This Data Bank provides one with information about authorities within the province, industries, aviation, maritime, cross border, rail and roads sectors in the province. The statistics will provide you with detailed information about the movements of freight in the province while the maps will provide a more graphical view. The image below depicts the process of producing the databank.
The Overload Control Strategy sufficiently identifies the issue of overloading within the province, it further states that traditional approaches to overload control has not been successful and that these approaches will continue to be insufficient." [ Read More ]
Currently, road transport is the most used mode of transport in Mpumalanga. This is in line with the country's trend. According to the State of Logistics Survey for South Africa, 2008, road freight constitutes 87% of all freight movement..." [ Read More ]
Transnet Freight Rail's 2 233 route-kilometre system in Mpumalanga is a crucial element of the South African transportation system and is a significant factor in the movement of freight within and through the Province to countrywide domestic destinations..." [ Read More ]
Kruger Mpumalanga International Airport is the official port of entry for Mpumalanga Province; it began operations in October of 2002 as a builder operator..." [ Read More ]
The Maritime sector serves as a strategic freight-logistics platform earmarked to facilitate trade (i.e. import and export of goods) of high volume and tonnage cargoes for regional and national economic growth." [ Read More ]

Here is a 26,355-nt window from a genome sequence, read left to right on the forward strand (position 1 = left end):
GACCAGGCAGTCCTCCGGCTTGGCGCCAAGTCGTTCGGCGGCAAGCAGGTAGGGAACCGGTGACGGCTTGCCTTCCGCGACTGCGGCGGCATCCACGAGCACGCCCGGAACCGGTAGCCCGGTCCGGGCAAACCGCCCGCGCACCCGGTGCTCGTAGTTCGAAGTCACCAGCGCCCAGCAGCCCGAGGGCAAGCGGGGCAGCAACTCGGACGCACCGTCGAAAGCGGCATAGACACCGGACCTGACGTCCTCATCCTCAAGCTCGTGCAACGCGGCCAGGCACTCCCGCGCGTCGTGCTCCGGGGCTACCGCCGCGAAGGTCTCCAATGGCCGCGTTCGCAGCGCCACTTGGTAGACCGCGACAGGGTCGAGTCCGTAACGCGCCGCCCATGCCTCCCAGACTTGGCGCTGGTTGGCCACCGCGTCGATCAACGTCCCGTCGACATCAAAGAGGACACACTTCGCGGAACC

From the data observations, there has been an increase in traffic volumes of about 30%. In particular, the N4, N2, R570 (Jeppes Reef - Malelana), and R571 (Komatipoort - Mananga), have seen a significant increase in traffic volumes. Whilst the is an overall increase, some routes have seen a drastic decline in the traffic volumes. These include N11 (Volksrust - Ermelo), R36 (Carolina - Watervalboven), and N17 (Lochiel - Oshoek)
It should be noted, however, that there can be a lot of factors that can be attributed to the variances. These include the different periods in which the surveys were conducted. In 2010, the surveys were conducted during the months of April and May, whilst in 2006, the surveys were conducted during the months of September and October 2010.
It is difficult to be certain of stated traffic fugues because of different Spoornet (TFR) sources over the period but it appears that rail traffic into, from, within and transiting Mpumalanga has increased substantially during the review period.
Traffic volumes and transport routes utilised vary from year to year for both road and rail, depending on short and long-term demand in the domestic and international market. Coal traffic to power stations is fairly constant but exports of various minerals varies with international demand. Agricultural traffic is dependent on weather conditions and crop harvests. In one year maize may be exported, while the following year it will be imported. This places demands on the transport system in order to have capacity for traffic in good years, while at other times there may be a significant surplus capacity.